(Adds comments from Shanghai FTZ official)
By Lu Jianxin and John Ruwitch
SHANGHAI, July 1 The Shanghai government has
shortened its list of sectors where foreign investment is to be
banned or restricted in the new Shanghai free trade zone (FTZ),
but the changes show only a slight relaxation for foreign
entrance into the Chinese markets.
A comparison shows that the Shanghai municipal government
cut the 2014 "negative list" by 27 percent, to 139 items from
190 items in the one issued last year.
But the change was mostly the result of eliminating rules
repeated throughout the document rather than eliminating major
barriers to foreign investment in the zone, which was launched
with much fanfare last year.
The "negative list" approach was originally touted as a
major reform in itself, as previous lists had been full of gray
areas that gave the government wide latitude to encourage or
block investments on a case-by-case basis, seen as highly risky
for foreign investors.
But the first version of the negative list was so long and
comprehensive that the actually liberalisations it offered were
seen as minimal. Most major multinationals have held back from
substantive investments in the zone, even as commercial property
prices there have seen heavy speculative inflows.
Even state media has publicly criticised the Shanghai
government for being too conservative in its approach after
promoting the FTZ as the most significant financial reform since
a zone in Shenzhen helped launch China's Reform and Opening
Movement in the 1980s.
APPROACH IS DEFENDED
FTZ officials, speaking at a press conference on Tuesday
afternoon, defended their approach.
"The pilot FTZ, as a major part of reform and opening, on
the one hand must bravely charge ahead and bravely try things
and make its own reforms," said Dai Haibo, standing vice
chairman of the FTZ management committee. But he added that
reforms must progress "in accordance with the law" and with
The Shanghai municipality does not have sole authority to
implement financial reforms in the zone. It must seek approval
from powerful central regulatory agencies including the China
Banking Regulatory Commission, the central bank, the State
Administration for Foreign Exchange, not all of whom always
agree about how and when to liberalise the financial system.
"We are not in an era in which we can simply cross the river
by feeling the stones," said Dai. "We can't just do whatever we
The latest rules do offer some modest relaxations on foreign
investment in real estate, financing and service sectors.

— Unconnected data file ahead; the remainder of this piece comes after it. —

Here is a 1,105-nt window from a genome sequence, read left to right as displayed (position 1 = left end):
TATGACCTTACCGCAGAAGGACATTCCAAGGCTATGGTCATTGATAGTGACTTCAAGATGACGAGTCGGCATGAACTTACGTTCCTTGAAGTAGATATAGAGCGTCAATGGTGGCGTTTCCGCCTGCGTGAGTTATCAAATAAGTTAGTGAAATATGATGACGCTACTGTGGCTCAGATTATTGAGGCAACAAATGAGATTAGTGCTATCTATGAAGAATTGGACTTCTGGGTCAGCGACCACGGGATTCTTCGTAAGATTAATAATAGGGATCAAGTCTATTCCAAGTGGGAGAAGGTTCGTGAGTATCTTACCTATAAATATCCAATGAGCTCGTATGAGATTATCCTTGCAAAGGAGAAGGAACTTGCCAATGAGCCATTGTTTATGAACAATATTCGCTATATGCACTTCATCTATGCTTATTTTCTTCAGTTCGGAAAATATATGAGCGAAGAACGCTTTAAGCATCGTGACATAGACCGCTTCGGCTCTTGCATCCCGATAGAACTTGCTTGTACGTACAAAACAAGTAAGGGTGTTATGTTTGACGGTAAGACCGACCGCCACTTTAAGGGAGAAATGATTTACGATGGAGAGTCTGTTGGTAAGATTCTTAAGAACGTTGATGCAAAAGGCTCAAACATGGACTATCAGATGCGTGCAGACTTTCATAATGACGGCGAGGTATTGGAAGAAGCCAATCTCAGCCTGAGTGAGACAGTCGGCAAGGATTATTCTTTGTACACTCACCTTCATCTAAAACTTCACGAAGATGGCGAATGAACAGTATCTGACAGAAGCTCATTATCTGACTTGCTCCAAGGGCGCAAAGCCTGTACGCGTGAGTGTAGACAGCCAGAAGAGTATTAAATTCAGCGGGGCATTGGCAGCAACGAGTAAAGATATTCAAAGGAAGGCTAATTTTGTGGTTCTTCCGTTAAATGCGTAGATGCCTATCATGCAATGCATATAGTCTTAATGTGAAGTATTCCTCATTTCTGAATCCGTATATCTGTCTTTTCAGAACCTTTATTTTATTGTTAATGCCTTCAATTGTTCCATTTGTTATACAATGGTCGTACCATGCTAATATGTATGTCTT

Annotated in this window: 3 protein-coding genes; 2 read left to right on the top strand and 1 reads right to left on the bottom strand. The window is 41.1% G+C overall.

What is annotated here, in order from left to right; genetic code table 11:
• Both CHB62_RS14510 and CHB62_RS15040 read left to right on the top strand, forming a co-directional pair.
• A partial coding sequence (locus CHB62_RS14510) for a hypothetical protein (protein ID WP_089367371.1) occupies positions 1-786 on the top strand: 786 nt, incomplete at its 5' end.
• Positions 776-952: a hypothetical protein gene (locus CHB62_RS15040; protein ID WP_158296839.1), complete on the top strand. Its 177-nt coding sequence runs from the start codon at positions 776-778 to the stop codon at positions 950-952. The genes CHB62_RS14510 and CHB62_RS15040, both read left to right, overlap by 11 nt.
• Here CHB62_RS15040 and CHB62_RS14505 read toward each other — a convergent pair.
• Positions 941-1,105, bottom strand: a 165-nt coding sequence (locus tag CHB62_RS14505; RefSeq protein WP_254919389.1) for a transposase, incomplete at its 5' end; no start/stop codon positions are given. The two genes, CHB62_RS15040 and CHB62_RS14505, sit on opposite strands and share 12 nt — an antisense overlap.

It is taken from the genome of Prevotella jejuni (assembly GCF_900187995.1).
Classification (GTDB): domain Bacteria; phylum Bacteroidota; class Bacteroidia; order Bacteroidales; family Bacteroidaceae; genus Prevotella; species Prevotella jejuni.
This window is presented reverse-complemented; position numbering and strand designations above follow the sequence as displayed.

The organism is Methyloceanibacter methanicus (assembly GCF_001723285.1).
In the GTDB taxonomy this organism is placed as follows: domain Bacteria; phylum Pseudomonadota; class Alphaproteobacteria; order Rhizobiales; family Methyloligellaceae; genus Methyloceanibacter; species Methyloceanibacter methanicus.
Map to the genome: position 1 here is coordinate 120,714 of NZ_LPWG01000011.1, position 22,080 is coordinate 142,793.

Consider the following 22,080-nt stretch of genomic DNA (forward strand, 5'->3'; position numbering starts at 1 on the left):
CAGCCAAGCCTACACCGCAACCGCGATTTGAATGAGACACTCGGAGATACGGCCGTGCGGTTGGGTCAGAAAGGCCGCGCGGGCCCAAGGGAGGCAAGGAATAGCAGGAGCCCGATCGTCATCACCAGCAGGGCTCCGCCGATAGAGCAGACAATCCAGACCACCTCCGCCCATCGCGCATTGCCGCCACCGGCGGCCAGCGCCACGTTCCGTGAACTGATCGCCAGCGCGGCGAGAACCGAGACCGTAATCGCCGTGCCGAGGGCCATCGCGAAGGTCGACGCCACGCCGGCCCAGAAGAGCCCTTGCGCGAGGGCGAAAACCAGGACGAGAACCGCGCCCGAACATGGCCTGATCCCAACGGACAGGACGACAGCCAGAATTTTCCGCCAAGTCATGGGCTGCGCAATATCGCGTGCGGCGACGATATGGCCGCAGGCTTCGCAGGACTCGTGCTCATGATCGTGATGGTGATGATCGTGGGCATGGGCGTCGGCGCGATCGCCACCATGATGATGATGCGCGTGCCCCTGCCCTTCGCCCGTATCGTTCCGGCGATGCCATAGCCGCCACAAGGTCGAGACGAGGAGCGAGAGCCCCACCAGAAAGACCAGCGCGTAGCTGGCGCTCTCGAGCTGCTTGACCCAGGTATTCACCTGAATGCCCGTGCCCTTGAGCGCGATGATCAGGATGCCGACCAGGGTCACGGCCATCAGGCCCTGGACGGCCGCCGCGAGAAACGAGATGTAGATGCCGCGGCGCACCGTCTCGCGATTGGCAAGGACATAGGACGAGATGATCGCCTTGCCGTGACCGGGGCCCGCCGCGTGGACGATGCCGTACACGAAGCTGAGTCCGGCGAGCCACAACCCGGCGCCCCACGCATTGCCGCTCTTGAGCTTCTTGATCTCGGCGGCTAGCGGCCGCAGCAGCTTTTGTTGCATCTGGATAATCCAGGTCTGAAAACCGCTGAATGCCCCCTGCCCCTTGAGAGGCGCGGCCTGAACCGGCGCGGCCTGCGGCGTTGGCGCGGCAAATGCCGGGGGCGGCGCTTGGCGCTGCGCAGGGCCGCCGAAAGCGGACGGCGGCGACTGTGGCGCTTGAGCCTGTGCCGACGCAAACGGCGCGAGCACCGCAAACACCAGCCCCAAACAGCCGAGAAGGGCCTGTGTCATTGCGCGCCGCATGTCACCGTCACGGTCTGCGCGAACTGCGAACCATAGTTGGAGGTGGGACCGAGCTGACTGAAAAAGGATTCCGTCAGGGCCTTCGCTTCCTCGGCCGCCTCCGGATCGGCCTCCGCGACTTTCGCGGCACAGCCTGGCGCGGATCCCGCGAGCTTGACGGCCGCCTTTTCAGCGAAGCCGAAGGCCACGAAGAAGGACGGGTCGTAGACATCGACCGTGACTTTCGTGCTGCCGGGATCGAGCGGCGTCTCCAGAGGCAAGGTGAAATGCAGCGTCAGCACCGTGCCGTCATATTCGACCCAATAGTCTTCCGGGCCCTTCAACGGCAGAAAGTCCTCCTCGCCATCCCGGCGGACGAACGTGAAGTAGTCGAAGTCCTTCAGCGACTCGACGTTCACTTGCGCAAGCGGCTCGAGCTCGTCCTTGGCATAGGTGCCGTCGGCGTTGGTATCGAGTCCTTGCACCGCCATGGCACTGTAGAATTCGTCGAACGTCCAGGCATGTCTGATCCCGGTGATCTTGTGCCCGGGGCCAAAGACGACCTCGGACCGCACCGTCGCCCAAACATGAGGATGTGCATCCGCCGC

For instance, a provision that restricts foreign investment
in the secondary property market and in real estate brokerages
was revised to allow investment in these areas by foreign
companies that have other lines of business.
A provision restricting foreign participation in investment
banks, financing firms, trust firms and money brokers in the
zone was removed, but it was replaced by a statement that "all
investment in banking-style financial institutions must abide by
SUPERFLUOUS BANS REMOVED
In the service sector, all provisions related to bans on
gambling and pornography have been abolished, but that does not
mean that such businesses are now allowed, as such activities
are illegal nationwide and dealt with by China's criminal code.
Some excessively detailed provisions, such as those related
to how Hong Kong and Macao companies should invest in
publishing, print material distribution and book chain stores
have also been deleted, among other changes.
China set up the Shanghai FTZ in September to test ambitious
plans for reforms in the country's policies on currency,
interest rates, trade and industries.
The central government has permitted a limited capital
account opening and eased restrictions on offshore lending in
the zone. Beijing has said reforms in the zone are experiments,
and the aim is to apply them to larger regions and eventually
throughout the country.
In the first such broader application, China last week
expanded a pilot program on foreign-exchange deposit rates from
Shanghai's FTZ to all of Shanghai.
The full text of the 2014 list can be viewed on the FTZ's
(Writing by Pete Sweeney; Editing by Richard Borsuk)